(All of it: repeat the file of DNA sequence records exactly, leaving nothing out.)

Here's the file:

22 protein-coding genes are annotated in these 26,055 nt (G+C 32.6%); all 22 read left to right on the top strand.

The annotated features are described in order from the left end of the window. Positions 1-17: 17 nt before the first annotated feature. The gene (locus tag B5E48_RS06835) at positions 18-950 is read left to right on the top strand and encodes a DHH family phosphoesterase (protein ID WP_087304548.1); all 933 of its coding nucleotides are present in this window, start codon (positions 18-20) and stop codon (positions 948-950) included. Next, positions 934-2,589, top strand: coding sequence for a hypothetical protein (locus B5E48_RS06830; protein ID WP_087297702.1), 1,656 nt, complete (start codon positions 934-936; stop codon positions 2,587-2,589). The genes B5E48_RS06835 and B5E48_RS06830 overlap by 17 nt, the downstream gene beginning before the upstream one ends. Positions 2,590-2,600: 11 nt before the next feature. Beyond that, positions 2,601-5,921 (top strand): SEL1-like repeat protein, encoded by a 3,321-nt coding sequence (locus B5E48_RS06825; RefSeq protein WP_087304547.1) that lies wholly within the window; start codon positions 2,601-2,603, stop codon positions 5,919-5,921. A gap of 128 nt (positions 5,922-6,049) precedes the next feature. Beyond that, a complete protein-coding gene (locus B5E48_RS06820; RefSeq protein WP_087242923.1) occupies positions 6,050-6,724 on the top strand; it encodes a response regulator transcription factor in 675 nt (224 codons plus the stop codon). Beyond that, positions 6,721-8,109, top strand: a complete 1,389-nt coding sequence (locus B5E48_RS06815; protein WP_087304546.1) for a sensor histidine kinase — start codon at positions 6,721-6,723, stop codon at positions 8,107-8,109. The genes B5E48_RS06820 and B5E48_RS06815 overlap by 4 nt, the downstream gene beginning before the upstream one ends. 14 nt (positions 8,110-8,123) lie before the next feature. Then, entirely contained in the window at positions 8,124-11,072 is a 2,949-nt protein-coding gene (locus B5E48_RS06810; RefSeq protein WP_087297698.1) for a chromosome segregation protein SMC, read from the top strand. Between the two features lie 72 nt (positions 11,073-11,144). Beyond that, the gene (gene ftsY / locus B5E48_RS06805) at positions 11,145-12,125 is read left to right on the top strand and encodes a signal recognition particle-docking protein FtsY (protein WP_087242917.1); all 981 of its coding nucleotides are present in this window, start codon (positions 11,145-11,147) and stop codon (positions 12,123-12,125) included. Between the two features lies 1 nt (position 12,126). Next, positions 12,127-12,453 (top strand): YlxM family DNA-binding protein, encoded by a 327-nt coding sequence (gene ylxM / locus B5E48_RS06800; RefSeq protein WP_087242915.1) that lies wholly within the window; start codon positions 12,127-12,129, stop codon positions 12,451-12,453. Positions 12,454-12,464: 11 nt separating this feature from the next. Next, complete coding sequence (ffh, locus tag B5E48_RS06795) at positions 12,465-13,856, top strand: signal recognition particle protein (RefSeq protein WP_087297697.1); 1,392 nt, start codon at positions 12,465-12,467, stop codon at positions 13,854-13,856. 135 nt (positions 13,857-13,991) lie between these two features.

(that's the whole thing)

22 protein-coding genes are annotated in these 26,055 nt (G+C 32.6%); all 22 read left to right on the top strand.

The annotated features are described in order from the left end of the window. Positions 1-17: 17 nt before the first annotated feature. The gene (locus tag B5E48_RS06835) at positions 18-950 is read left to right on the top strand and encodes a DHH family phosphoesterase (protein ID WP_087304548.1); all 933 of its coding nucleotides are present in this window, start codon (positions 18-20) and stop codon (positions 948-950) included. Next, positions 934-2,589, top strand: coding sequence for a hypothetical protein (locus B5E48_RS06830; protein ID WP_087297702.1), 1,656 nt, complete (start codon positions 934-936; stop codon positions 2,587-2,589). The genes B5E48_RS06835 and B5E48_RS06830 overlap by 17 nt, the downstream gene beginning before the upstream one ends. Positions 2,590-2,600: 11 nt before the next feature. Beyond that, positions 2,601-5,921 (top strand): SEL1-like repeat protein, encoded by a 3,321-nt coding sequence (locus B5E48_RS06825; RefSeq protein WP_087304547.1) that lies wholly within the window; start codon positions 2,601-2,603, stop codon positions 5,919-5,921. A gap of 128 nt (positions 5,922-6,049) precedes the next feature. Beyond that, a complete protein-coding gene (locus B5E48_RS06820; RefSeq protein WP_087242923.1) occupies positions 6,050-6,724 on the top strand; it encodes a response regulator transcription factor in 675 nt (224 codons plus the stop codon). Beyond that, positions 6,721-8,109, top strand: a complete 1,389-nt coding sequence (locus B5E48_RS06815; protein WP_087304546.1) for a sensor histidine kinase — start codon at positions 6,721-6,723, stop codon at positions 8,107-8,109. The genes B5E48_RS06820 and B5E48_RS06815 overlap by 4 nt, the downstream gene beginning before the upstream one ends. 14 nt (positions 8,110-8,123) lie before the next feature. Then, entirely contained in the window at positions 8,124-11,072 is a 2,949-nt protein-coding gene (locus B5E48_RS06810; RefSeq protein WP_087297698.1) for a chromosome segregation protein SMC, read from the top strand. Between the two features lie 72 nt (positions 11,073-11,144). Beyond that, the gene (gene ftsY / locus B5E48_RS06805) at positions 11,145-12,125 is read left to right on the top strand and encodes a signal recognition particle-docking protein FtsY (protein WP_087242917.1); all 981 of its coding nucleotides are present in this window, start codon (positions 11,145-11,147) and stop codon (positions 12,123-12,125) included. Between the two features lies 1 nt (position 12,126). Next, positions 12,127-12,453 (top strand): YlxM family DNA-binding protein, encoded by a 327-nt coding sequence (gene ylxM / locus B5E48_RS06800; RefSeq protein WP_087242915.1) that lies wholly within the window; start codon positions 12,127-12,129, stop codon positions 12,451-12,453. Positions 12,454-12,464: 11 nt separating this feature from the next. Next, complete coding sequence (ffh, locus tag B5E48_RS06795) at positions 12,465-13,856, top strand: signal recognition particle protein (RefSeq protein WP_087297697.1); 1,392 nt, start codon at positions 12,465-12,467, stop codon at positions 13,854-13,856. 135 nt (positions 13,857-13,991) lie between these two features.